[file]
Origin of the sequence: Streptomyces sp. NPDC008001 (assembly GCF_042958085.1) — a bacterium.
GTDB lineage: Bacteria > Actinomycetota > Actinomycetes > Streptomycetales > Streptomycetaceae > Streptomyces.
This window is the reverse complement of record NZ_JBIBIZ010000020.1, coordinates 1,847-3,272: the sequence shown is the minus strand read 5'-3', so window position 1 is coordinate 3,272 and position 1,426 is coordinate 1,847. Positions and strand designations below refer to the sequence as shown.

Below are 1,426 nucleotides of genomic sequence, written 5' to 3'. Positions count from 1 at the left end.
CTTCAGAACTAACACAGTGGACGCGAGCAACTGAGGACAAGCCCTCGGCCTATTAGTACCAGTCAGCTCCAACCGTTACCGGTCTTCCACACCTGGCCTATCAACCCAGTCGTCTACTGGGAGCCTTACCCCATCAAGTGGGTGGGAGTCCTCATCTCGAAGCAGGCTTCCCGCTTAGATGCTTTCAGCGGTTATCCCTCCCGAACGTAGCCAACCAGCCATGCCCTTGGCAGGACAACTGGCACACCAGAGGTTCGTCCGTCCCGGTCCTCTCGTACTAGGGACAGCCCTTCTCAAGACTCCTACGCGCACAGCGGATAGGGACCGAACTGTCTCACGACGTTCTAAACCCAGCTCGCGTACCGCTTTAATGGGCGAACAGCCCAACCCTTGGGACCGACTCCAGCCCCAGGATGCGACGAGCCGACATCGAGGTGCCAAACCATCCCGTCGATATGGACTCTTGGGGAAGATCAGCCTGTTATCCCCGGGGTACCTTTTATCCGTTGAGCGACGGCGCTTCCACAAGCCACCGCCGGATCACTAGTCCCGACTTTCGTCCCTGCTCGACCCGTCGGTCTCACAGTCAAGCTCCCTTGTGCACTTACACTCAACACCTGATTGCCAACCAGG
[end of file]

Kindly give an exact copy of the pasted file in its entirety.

Origin of the sequence: Streptomyces sp. NPDC008001 (assembly GCF_042958085.1) — a bacterium.
GTDB lineage: Bacteria > Actinomycetota > Actinomycetes > Streptomycetales > Streptomycetaceae > Streptomyces.
This window is the reverse complement of record NZ_JBIBIZ010000020.1, coordinates 1,847-3,272: the sequence shown is the minus strand read 5'-3', so window position 1 is coordinate 3,272 and position 1,426 is coordinate 1,847. Positions and strand designations below refer to the sequence as shown.

Below are 1,426 nucleotides of genomic sequence, written 5' to 3'. Positions count from 1 at the left end.
CTTCAGAACTAACACAGTGGACGCGAGCAACTGAGGACAAGCCCTCGGCCTATTAGTACCAGTCAGCTCCAACCGTTACCGGTCTTCCACACCTGGCCTATCAACCCAGTCGTCTACTGGGAGCCTTACCCCATCAAGTGGGTGGGAGTCCTCATCTCGAAGCAGGCTTCCCGCTTAGATGCTTTCAGCGGTTATCCCTCCCGAACGTAGCCAACCAGCCATGCCCTTGGCAGGACAACTGGCACACCAGAGGTTCGTCCGTCCCGGTCCTCTCGTACTAGGGACAGCCCTTCTCAAGACTCCTACGCGCACAGCGGATAGGGACCGAACTGTCTCACGACGTTCTAAACCCAGCTCGCGTACCGCTTTAATGGGCGAACAGCCCAACCCTTGGGACCGACTCCAGCCCCAGGATGCGACGAGCCGACATCGAGGTGCCAAACCATCCCGTCGATATGGACTCTTGGGGAAGATCAGCCTGTTATCCCCGGGGTACCTTTTATCCGTTGAGCGACGGCGCTTCCACAAGCCACCGCCGGATCACTAGTCCCGACTTTCGTCCCTGCTCGACCCGTCGGTCTCACAGTCAAGCTCCCTTGTGCACTTACACTCAACACCTGATTGCCAACCAGG